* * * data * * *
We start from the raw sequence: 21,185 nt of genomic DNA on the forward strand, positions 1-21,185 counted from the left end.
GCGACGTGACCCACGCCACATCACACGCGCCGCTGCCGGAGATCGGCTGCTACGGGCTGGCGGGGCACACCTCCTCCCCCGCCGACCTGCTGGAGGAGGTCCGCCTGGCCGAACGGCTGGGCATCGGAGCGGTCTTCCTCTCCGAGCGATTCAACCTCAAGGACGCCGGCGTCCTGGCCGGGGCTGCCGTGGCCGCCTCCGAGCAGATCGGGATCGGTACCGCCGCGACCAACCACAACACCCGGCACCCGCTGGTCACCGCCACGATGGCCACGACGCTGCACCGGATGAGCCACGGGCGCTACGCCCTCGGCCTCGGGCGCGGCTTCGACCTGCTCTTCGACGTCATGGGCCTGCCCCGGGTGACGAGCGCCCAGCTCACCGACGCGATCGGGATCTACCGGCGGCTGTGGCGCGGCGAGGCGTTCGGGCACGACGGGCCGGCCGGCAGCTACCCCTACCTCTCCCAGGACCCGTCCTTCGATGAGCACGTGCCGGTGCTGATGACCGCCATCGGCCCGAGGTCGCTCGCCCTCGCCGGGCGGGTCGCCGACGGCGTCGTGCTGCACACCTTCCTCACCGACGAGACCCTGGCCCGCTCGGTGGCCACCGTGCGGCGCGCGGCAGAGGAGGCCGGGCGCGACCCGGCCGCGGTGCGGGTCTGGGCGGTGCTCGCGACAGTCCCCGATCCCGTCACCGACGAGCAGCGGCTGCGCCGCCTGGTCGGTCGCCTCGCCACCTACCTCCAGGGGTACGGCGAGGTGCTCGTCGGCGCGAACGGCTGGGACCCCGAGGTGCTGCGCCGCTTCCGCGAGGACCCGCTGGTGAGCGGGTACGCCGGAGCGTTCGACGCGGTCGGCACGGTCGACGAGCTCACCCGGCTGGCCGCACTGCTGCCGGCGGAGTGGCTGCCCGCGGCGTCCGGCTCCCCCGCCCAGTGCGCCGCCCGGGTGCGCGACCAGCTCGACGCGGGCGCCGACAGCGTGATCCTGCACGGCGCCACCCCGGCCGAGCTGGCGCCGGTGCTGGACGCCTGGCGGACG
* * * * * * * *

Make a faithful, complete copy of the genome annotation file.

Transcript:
We start from the raw sequence: 21,185 nt of genomic DNA on the forward strand, positions 1-21,185 counted from the left end.
GCGACGTGACCCACGCCACATCACACGCGCCGCTGCCGGAGATCGGCTGCTACGGGCTGGCGGGGCACACCTCCTCCCCCGCCGACCTGCTGGAGGAGGTCCGCCTGGCCGAACGGCTGGGCATCGGAGCGGTCTTCCTCTCCGAGCGATTCAACCTCAAGGACGCCGGCGTCCTGGCCGGGGCTGCCGTGGCCGCCTCCGAGCAGATCGGGATCGGTACCGCCGCGACCAACCACAACACCCGGCACCCGCTGGTCACCGCCACGATGGCCACGACGCTGCACCGGATGAGCCACGGGCGCTACGCCCTCGGCCTCGGGCGCGGCTTCGACCTGCTCTTCGACGTCATGGGCCTGCCCCGGGTGACGAGCGCCCAGCTCACCGACGCGATCGGGATCTACCGGCGGCTGTGGCGCGGCGAGGCGTTCGGGCACGACGGGCCGGCCGGCAGCTACCCCTACCTCTCCCAGGACCCGTCCTTCGATGAGCACGTGCCGGTGCTGATGACCGCCATCGGCCCGAGGTCGCTCGCCCTCGCCGGGCGGGTCGCCGACGGCGTCGTGCTGCACACCTTCCTCACCGACGAGACCCTGGCCCGCTCGGTGGCCACCGTGCGGCGCGCGGCAGAGGAGGCCGGGCGCGACCCGGCCGCGGTGCGGGTCTGGGCGGTGCTCGCGACAGTCCCCGATCCCGTCACCGACGAGCAGCGGCTGCGCCGCCTGGTCGGTCGCCTCGCCACCTACCTCCAGGGGTACGGCGAGGTGCTCGTCGGCGCGAACGGCTGGGACCCCGAGGTGCTGCGCCGCTTCCGCGAGGACCCGCTGGTGAGCGGGTACGCCGGAGCGTTCGACGCGGTCGGCACGGTCGACGAGCTCACCCGGCTGGCCGCACTGCTGCCGGCGGAGTGGCTGCCCGCGGCGTCCGGCTCCCCCGCCCAGTGCGCCGCCCGGGTGCGCGACCAGCTCGACGCGGGCGCCGACAGCGTGATCCTGCACGGCGCCACCCCGGCCGAGCTGGCGCCGGTGCTGGACGCCTGGCGGACG